That's the thing: most people who win the lotto and quit their jobs end up very unhappy. And oftentimes, they also end up broke in short order. It sounds like a fantasy life, but escape from stress and responsibility only functions if you are, ultimately, still stuck with the stress and responsibility. If you remove it entirely, the whole concept of "leisure" becomes meaningless.

I'd phrase it this way: finance is useful. The actual accumulation of debt is itself a liability.

14. ### PandaemoniValued Senior Member

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3,634
Isn't this a plot point in Wall-E?

15. ### Michael歌舞伎Valued Senior Member

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20,285
Well, one of the ideas I was trying to get to in this thread was this notion that we get to prosperity through productivity.

Is economic prosperity only possibly through productivity? IOWs in order for society to become more prosperous it must increasing productivity. Thus, anything that reduces productivity, reduces social prosperity. Such as government incentive programs. While these may increase equitably, they will reduce the overall prosperity.

I was under the impression that this is the case. I then (admittedly a small leap) was under the impression that a prosperous society has more leisure time. Such as in the economic parable of the three men on an island. All are fishing by hand. Each can catch one fish each day, which they eat. Each day all the men spend all day trying to catch a slippery fish. One day one of the men forgoes his fish (goes without/delays gratification) and makes a net (takes a risk) and the next day, through the snickers of this friends, catches three fish in two hours. Leaving him with two fish (capital he could consume, save, loan and/or invest), as well as more leisure time.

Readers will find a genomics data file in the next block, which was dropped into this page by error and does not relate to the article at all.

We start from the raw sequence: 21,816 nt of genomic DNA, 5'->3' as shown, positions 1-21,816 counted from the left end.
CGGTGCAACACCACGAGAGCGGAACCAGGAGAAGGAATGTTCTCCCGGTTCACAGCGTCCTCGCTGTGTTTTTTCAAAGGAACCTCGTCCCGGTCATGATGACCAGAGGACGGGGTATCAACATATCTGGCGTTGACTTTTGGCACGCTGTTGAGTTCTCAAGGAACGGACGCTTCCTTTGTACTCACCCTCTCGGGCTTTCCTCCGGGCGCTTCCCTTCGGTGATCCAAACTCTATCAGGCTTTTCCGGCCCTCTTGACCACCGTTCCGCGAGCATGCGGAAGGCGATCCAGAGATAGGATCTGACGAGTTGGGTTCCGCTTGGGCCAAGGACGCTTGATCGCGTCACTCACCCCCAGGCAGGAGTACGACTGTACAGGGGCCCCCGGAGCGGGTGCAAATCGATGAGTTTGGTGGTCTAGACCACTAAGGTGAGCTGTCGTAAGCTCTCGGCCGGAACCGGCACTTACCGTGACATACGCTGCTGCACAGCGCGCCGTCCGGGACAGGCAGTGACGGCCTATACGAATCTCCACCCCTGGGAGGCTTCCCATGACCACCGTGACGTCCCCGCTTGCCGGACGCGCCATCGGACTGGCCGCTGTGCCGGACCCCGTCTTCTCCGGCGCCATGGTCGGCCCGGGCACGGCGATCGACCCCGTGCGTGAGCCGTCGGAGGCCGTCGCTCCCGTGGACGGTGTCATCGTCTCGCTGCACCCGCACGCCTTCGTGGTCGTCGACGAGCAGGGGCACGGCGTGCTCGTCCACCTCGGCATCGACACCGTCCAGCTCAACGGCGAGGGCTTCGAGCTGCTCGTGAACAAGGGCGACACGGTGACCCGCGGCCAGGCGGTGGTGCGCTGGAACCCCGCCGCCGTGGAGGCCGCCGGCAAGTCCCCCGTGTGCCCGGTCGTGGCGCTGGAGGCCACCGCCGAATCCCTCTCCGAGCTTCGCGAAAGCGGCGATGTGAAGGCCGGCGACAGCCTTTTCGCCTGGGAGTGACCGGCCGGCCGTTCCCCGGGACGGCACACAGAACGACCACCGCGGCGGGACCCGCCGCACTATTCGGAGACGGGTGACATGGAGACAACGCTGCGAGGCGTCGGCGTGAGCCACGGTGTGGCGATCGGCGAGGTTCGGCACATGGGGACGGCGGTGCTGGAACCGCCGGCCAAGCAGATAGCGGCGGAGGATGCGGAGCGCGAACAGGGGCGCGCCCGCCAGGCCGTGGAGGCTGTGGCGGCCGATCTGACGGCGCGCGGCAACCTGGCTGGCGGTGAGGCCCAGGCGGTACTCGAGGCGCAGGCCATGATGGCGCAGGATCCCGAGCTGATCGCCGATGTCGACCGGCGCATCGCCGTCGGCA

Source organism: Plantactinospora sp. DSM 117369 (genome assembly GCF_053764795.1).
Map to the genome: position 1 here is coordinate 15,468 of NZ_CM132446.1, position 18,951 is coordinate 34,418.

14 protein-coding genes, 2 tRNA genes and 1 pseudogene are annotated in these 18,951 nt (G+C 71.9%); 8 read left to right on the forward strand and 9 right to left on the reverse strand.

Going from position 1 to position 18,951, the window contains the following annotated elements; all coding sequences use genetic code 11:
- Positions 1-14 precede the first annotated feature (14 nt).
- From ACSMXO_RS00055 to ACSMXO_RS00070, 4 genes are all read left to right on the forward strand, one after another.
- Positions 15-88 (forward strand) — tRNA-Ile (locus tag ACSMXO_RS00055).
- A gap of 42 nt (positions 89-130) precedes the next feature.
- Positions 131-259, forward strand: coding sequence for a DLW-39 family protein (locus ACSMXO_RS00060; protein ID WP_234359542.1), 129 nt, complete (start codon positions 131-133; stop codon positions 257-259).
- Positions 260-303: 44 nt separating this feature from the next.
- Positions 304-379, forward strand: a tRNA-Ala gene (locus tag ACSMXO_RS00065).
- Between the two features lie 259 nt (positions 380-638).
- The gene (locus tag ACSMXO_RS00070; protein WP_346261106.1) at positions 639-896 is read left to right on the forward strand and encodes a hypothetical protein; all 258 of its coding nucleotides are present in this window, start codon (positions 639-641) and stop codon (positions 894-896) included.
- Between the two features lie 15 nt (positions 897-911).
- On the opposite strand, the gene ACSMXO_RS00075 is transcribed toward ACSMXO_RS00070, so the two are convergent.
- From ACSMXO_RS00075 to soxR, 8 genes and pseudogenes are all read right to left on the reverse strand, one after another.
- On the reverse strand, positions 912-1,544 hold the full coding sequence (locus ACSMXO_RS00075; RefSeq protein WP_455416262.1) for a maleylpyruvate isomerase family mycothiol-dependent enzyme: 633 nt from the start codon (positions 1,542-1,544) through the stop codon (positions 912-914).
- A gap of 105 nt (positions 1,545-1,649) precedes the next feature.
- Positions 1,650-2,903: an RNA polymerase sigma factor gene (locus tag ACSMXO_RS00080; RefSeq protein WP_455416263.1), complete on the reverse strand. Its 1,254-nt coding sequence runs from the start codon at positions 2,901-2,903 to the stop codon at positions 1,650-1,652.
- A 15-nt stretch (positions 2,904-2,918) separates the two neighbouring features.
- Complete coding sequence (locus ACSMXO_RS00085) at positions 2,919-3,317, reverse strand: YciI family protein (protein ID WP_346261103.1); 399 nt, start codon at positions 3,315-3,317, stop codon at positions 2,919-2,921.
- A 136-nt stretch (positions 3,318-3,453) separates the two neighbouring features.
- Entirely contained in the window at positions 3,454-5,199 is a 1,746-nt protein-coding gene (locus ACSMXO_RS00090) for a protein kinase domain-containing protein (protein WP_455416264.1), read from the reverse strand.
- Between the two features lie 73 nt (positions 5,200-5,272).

Do you know that parable? I can post a link to the book if anyone is interested.

I have to say, I agree that no work makes most of us feel unhappy. BUT, we've spent a lifetime being told we need to work hard and study to get a good job. Perhaps kids who were raised to think about philosophy and debate would think differently. It used to be that getting dressed and having dinner was a big "job" for an aristocrat. An all day affair and very important "job". Who knows, maybe 1 hour of "work" a day would be "fulfilling" to people in such a world?